- Don t make any big decisions quickly, rather let yourself grow into them gradually. Some decisions may be quite hard to take at first. If left for several months or a year, a problem that seemed insoluble will have a very ready solution.
- Whatever you do, try to stay mobile. Don’t find yourself chained to the house, unable to get out. Not only see people, but also do essential shopping to give yourself vital changes of routine.
- Don t neglect your finances. This is not a time for them to get out of control and find yourself in debt. So keep an eye on them, budget your expenses and keep a good check on all your sources of income.
- Though it seems unlikely while you are grieving, life does go on and you will live again. Meanwhile you should take good care of yourself. Reward yourself with a holiday. Spend some time in your favourite surroundings or take a course to study a hobby. Go and see members of your family and perhaps stay for a few days.
Commonly Asked Questions
What assists mourning and acceptance?
The process of mounting should include recalling as much as possible of the relationship, difficult memories as well as happy ones. This way each emotion can he dealt with and not left to engender guilt or resentment.
How can friends and relatives help?
Their immediate support is essential, especially in handling the administrative matters. They can help guide mourners through the process of remembering, putting an emphasis on the best memories. After the funeral they should keep in touch regularly because that is when grief can grow.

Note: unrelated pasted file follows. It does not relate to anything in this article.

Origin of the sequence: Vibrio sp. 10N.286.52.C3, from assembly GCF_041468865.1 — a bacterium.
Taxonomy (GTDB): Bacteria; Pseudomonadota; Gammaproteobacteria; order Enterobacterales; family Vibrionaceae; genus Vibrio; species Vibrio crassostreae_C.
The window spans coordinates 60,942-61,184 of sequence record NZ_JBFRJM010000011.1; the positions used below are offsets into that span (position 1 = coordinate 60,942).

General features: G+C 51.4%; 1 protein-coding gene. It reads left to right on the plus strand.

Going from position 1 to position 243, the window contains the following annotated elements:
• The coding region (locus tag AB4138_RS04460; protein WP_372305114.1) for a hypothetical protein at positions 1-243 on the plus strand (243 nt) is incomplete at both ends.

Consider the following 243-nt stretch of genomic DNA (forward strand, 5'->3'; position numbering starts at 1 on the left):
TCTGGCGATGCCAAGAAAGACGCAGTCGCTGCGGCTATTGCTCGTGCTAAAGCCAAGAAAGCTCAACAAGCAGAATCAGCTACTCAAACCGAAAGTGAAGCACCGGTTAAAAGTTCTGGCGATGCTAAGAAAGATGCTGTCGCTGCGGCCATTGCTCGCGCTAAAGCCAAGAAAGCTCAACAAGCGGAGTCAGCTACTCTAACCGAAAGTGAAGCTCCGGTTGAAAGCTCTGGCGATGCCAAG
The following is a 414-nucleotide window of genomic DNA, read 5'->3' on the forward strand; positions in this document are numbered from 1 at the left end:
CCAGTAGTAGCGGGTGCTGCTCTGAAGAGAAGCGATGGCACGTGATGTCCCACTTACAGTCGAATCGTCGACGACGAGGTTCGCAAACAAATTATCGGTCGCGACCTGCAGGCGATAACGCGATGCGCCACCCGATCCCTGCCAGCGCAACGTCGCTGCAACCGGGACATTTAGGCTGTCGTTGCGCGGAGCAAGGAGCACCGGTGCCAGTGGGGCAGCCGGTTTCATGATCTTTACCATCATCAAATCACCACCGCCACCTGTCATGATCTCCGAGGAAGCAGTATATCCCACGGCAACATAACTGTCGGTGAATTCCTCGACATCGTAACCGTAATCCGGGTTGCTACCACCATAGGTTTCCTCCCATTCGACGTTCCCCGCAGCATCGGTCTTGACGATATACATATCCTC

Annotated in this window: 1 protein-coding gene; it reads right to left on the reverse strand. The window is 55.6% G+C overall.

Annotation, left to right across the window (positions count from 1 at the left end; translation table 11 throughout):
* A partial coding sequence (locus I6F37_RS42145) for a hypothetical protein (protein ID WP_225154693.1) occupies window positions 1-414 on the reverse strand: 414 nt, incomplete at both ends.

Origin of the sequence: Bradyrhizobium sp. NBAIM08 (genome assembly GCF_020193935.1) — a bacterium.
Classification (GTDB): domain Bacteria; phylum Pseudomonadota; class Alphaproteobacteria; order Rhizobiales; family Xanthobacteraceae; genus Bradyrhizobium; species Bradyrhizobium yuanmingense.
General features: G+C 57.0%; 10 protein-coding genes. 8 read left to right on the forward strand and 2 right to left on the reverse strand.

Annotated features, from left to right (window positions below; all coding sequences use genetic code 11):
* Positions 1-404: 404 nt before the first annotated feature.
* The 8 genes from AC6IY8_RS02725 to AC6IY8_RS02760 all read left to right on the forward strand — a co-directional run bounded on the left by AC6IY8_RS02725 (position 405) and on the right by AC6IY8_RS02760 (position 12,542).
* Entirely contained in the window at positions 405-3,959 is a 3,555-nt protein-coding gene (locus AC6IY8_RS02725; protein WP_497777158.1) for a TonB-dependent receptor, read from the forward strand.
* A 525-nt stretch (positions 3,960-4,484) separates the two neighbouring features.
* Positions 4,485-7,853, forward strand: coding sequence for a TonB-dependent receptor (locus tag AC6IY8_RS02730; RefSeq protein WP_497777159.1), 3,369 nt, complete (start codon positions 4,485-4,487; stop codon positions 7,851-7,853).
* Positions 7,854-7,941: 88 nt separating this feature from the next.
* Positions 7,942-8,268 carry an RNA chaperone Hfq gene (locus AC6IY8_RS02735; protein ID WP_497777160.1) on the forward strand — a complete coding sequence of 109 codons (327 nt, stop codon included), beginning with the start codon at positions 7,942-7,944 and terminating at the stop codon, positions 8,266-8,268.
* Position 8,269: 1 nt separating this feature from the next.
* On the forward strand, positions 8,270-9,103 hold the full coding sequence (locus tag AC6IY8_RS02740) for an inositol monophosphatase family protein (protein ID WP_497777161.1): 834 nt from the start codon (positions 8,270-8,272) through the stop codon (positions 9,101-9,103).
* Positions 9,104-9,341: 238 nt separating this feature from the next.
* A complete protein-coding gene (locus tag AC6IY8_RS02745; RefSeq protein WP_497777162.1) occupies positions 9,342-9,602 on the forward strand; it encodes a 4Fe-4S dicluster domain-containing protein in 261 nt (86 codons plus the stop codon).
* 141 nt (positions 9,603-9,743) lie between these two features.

Should children be told about a death?
They will find out eventually so why conceal things? Young children, below eight years old or so, will not take it in, unless by relating the emotions to those they felt on, for example, the death of a pet. Older children follow the same pattern of mourning as adults but will need more help to express their emotions.
Complementary Treatment of Bereavement
Bach flower remedies – star of Bethlehem for the shock and grief of sudden loss, sweet chestnut for utter dejection, pine to relieve feelings of guilt, willow if there is inclination to bitterness. Acupuncture – see Stress. Aromatherapy – see Depression. Autogenic training is a self-administered psychotherapy that can help. Other therapies to try: yoga; hypnotherapy; tai chi/chi hung; biodynamics; healing; shiatsu-do; auricular therapy; homoeopathy; massage; chakra balancing.